Living for others is the very heart of the matter

Peter Seal, 26 November 2017

Ephesians 1: 15–23; Matthew 25: 31–46

Today we keep the great feast of Christ the King. It marks the end of the Christian year, as we prepare for Advent next Sunday.

Listen again to these words – a great way to begin a letter. They come from today’s first reading: ‘I have heard of your faith in the Lord Jesus and your love towards all the saints’. Paul begins his correspondence with the Ephesians by affirming them – a good model for anyone addressing a community of people. In just a few lines Paul sends positive signals. Here are more:

I have heard of your faith … and your love …

I do not cease to give thanks for you …

I remember you in my prayers …

I pray that … God … may give you a spirit of wisdom and revelation as you come to know him, so that, with the eyes of your heart enlightened, you may know what is the hope to which he has called you, [and] the riches of his glorious inheritance.

Can you imagine receiving a more encouraging and affirming letter? This is precisely the kind of hopeful and affirming tone that we Christians need to continue to use among ourselves in our own age. A tone that gives new heart to people. A tone that assures one another that we all have gifts which can be used richly. Last week Adrian MacKenzie encouraged us to dig out the treasure, the talents we have buried; to clean them up and use them again.

Paul goes on to remind his readers of the power that comes to them from beyond themselves – that is, the grace that is theirs because their Lord, Jesus Christ, is alive among them. The church, small though it is in Ephesus in Paul’s time, is no ordinary organisation. It’s a living and growing body, and every one of the men and women in it is part of that growing body.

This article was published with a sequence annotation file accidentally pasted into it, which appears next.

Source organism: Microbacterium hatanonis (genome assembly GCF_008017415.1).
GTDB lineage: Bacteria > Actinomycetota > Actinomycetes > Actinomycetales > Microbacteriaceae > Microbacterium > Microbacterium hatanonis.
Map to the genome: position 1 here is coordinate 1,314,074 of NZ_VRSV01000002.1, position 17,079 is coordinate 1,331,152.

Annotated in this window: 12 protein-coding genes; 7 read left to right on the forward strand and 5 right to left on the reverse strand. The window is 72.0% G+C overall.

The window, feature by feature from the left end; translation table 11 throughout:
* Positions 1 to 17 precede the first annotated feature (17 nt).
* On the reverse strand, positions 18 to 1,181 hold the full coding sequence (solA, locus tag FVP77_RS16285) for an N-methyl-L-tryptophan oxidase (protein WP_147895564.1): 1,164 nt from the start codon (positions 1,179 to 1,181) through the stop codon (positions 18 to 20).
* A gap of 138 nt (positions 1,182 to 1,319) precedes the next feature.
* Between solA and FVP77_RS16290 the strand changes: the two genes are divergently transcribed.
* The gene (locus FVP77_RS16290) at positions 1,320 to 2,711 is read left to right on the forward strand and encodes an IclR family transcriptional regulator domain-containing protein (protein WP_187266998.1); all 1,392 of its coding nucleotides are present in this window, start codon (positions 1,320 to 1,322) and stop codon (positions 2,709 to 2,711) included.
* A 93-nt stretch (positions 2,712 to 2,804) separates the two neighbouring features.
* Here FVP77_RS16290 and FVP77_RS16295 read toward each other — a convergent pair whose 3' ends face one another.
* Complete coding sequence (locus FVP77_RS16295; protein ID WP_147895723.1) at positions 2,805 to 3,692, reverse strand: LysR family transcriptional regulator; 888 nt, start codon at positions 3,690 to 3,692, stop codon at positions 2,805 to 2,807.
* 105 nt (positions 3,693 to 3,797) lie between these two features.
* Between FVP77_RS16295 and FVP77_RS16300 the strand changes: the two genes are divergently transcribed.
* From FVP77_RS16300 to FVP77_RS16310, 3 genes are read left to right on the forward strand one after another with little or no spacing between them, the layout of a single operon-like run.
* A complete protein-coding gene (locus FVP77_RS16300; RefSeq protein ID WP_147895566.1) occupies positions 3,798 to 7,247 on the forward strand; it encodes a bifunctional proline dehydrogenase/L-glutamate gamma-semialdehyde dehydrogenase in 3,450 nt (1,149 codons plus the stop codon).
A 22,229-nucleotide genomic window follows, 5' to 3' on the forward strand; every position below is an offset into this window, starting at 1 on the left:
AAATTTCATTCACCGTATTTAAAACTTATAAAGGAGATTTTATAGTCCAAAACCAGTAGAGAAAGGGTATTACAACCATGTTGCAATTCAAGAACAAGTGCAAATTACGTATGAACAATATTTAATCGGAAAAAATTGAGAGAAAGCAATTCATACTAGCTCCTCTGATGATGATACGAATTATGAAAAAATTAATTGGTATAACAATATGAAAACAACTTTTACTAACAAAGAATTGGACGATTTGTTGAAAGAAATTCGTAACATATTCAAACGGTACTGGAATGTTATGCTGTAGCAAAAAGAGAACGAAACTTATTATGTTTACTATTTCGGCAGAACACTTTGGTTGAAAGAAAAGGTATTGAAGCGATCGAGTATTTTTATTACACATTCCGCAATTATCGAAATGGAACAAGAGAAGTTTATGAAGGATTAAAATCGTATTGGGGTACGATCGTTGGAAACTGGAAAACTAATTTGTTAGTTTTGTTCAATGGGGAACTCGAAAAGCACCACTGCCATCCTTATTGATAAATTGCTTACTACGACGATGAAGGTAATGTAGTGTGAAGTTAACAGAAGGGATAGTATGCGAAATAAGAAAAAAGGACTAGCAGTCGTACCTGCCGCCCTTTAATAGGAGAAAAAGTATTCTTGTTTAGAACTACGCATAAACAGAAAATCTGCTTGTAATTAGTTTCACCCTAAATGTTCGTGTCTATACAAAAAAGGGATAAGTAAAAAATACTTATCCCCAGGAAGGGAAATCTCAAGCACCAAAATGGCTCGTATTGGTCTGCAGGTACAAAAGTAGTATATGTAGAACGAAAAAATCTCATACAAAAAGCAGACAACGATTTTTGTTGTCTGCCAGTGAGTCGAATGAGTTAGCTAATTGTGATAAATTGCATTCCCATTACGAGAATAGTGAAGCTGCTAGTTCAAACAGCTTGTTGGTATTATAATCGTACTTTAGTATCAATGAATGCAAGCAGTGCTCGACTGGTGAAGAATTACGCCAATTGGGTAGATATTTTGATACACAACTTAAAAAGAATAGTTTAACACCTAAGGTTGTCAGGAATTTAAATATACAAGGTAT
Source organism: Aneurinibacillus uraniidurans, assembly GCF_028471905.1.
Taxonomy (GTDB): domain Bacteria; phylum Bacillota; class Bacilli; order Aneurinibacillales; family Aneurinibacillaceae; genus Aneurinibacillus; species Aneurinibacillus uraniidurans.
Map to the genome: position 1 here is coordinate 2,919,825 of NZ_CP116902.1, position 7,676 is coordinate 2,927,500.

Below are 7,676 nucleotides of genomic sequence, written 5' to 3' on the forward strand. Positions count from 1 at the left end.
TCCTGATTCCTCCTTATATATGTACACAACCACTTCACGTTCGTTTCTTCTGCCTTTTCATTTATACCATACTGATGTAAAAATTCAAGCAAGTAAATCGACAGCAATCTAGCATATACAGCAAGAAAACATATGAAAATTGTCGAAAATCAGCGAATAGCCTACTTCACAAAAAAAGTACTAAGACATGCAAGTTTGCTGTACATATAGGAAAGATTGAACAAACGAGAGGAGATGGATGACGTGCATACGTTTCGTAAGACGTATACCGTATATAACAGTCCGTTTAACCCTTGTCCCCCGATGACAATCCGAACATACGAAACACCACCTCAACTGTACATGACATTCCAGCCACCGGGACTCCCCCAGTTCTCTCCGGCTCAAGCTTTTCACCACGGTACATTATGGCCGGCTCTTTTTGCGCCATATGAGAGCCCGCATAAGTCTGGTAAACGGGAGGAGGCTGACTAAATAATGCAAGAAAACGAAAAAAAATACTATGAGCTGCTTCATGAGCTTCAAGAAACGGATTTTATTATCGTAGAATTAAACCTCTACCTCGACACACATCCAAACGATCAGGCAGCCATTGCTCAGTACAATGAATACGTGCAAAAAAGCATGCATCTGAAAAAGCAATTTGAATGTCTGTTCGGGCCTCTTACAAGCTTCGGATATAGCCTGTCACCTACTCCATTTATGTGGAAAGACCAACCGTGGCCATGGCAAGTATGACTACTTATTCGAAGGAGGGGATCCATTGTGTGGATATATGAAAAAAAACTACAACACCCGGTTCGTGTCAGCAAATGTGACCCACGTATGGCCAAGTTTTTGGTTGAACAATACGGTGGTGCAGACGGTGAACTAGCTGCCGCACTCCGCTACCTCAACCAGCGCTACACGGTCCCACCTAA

We know that growth is not only about numbers, but also about depth. Our calling is not to be low church or high church, or any other description of church. No, our calling here in this place and at this time is to be what someone has described as ‘deep church’. That’s the pilgrim journey we are on together.

This brings us to today’s gospel, the famous parable of the sheep and the goats. This passage is not comfortable or easy; no, it’s challenging and disturbing. Indeed there are a few sentences that are really difficult. For example verse 41: ‘You that are accursed, depart from me into the eternal fire prepared for the devil and his angels’. And then the parable ends, ‘These will go away into eternal punishment’.

The temptation for someone like me is to try and explain these tough verses away, and make us feel okay again. But I can’t. What I can say from my experience, and from the experience of so many others, is that ‘being accursed’ and the threat of ‘eternal punishment’ simply do not fit with my experience of God. My experience is that of being loved, without limit; and forgiven when I’ve done wrong; and picked up when I’ve fallen flat on my face.

My experience of God is that of being loved, without limit; and forgiven when I’ve done wrong; and picked up when I’ve fallen flat on my face.

If that’s your experience too, then hang on to the truth of what God has shown you in that way. Our experience and how it leaves us feeling is a real revelation of what God is like.

It’s as though today’s gospel has two messages for us. First, Jesus is saying, ‘Yes, I am the king; the victory is won. My death, resurrection, ascension and glorification mean that there’s nothing to worry about. The victory of life over death has been won decisively once and for all, and for all time.’